The majority of financial advisors are betting on active management over passive to reap rewards this year, according to a PGIM survey, “On the Minds of Advisors,” released today.

They also are optimistic about equities in general after the tumultuous ride experienced in 2020, the survey of 432 advisors showed.

The majority (61%) of advisors feel actively managed investment products are better suited than passive to protect against any market declines that occur this year. Only 13% said passively managed accounts were better to protect against any downturns.

Whether they support active or passive management, 79% of advisors said they are optimistic about equities this year, although their forecasts varied by type of advisor. RIAs were slightly more pessimistic than broker-dealers, with only 64% indicating they had a positive outlook for equities in 2021, versus 83% of broker-dealers in the national, regional, independent and bank channels, according to the survey.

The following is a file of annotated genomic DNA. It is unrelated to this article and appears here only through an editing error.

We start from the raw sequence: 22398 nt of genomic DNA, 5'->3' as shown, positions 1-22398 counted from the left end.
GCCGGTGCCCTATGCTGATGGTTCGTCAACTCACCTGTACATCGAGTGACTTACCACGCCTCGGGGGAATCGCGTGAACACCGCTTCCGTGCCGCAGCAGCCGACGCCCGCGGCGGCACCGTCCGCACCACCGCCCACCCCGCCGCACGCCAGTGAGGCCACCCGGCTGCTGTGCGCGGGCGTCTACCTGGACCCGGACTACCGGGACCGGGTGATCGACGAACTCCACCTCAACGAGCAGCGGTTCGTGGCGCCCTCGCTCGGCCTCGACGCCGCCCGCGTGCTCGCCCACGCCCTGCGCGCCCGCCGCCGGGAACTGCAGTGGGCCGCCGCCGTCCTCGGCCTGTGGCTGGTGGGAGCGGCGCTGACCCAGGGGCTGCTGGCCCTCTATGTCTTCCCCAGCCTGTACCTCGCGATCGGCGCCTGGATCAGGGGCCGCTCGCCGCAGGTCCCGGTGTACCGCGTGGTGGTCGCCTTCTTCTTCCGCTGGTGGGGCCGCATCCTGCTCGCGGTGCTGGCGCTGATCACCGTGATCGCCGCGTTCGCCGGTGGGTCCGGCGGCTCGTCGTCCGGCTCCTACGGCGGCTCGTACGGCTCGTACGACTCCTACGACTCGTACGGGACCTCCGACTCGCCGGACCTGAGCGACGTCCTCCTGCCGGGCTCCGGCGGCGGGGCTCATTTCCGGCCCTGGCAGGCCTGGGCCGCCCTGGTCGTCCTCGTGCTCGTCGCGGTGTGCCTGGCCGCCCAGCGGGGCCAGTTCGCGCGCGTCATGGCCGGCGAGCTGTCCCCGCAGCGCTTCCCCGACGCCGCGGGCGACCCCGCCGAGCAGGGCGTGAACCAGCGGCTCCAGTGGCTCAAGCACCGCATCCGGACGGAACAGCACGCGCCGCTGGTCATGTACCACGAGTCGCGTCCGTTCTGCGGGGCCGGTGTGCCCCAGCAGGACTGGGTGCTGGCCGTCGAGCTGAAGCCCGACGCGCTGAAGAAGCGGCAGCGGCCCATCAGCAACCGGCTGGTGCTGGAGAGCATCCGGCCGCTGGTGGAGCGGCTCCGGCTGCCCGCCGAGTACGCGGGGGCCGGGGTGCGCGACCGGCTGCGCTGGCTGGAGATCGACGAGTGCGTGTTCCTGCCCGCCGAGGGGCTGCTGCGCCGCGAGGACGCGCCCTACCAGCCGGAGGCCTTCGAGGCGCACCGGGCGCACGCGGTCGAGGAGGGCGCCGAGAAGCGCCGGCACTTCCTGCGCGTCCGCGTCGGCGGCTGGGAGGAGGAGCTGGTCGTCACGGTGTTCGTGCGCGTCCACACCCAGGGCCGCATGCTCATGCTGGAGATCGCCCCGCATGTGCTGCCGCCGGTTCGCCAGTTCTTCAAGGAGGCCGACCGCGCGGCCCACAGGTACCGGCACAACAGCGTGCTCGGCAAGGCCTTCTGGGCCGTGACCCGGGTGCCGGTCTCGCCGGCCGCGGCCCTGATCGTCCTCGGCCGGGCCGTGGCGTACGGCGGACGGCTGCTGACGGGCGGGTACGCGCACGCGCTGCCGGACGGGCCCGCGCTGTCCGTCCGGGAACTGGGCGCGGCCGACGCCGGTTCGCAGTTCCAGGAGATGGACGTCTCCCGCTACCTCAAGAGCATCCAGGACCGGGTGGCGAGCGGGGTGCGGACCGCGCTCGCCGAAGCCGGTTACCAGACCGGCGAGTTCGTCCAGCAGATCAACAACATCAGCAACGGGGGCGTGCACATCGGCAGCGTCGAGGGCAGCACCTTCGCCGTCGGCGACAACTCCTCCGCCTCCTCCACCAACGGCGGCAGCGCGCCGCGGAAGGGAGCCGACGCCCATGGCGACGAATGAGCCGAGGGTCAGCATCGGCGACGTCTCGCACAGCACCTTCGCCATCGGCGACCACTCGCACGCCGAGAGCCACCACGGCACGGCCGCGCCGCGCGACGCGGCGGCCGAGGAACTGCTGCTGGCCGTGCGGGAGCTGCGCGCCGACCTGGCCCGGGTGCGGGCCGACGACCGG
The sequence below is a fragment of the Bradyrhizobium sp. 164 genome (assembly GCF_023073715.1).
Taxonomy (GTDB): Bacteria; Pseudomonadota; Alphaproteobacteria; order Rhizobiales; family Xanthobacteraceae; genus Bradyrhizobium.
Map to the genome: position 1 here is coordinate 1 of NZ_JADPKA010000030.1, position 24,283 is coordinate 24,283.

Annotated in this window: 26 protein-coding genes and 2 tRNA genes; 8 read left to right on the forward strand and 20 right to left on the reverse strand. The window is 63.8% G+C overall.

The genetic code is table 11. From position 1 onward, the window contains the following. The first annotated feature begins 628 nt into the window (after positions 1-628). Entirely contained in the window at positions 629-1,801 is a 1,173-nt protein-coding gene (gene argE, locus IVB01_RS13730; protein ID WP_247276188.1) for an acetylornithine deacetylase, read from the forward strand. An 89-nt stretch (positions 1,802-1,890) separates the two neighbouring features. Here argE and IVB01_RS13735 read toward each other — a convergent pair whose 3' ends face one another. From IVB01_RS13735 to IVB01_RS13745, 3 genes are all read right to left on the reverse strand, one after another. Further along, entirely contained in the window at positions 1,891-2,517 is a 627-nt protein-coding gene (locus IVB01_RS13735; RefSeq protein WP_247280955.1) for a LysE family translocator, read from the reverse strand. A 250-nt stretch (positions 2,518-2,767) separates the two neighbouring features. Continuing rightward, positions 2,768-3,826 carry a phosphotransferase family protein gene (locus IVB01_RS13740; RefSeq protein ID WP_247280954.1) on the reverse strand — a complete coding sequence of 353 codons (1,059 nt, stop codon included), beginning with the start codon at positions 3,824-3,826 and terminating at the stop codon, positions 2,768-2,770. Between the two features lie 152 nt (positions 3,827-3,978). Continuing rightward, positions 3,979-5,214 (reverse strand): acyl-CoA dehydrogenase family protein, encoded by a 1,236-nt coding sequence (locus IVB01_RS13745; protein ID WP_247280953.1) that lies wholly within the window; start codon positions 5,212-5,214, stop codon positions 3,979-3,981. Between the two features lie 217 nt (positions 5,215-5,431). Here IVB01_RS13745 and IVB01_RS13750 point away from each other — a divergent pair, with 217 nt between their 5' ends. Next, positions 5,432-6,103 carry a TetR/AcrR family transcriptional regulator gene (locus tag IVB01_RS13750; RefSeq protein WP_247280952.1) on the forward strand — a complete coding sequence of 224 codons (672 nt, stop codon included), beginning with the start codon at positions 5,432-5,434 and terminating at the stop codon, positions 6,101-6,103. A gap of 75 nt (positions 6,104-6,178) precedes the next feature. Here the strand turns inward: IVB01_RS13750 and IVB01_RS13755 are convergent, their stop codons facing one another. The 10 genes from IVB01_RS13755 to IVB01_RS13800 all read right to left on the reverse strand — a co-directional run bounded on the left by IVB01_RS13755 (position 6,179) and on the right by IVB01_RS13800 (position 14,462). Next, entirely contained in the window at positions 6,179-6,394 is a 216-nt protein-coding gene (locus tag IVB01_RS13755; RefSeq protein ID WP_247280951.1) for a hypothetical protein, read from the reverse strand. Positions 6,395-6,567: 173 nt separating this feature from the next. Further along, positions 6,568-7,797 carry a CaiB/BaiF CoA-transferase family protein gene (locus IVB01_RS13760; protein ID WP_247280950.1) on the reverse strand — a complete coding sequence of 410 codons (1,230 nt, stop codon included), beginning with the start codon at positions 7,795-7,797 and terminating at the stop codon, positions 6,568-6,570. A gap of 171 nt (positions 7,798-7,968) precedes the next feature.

The asset managers said an earnings revival will be driven mainly by improving revenue growth and increased operating leverage. In particular, cyclicals and value stocks are poised to benefit from the end of pandemic restrictions, and vaccinations bringing us back to a sense of normalcy, Ed Campbell, a managing director and portfolio manager at QMA, which is the quantitative equity and multi-asset specialist unit at PGIM, said in a statement.

For fixed income, half of the advisors said investment-grade corporate bonds are an attractive investment opportunity. Municipal and high-yield bonds were rated the second- and third-most attractive fixed income sectors. The advisors said the least attractive sectors were asset-backed securities, commercial mortgage-backed securities and U.S. Treasurys, according to the survey.

Fixed-income managers said the bond market will be attractive for longer-term time horizons, but over the near term, the market is likely to remain volatile. Because of this, actively managed credit selection will be a differentiating factor between managers, the survey said.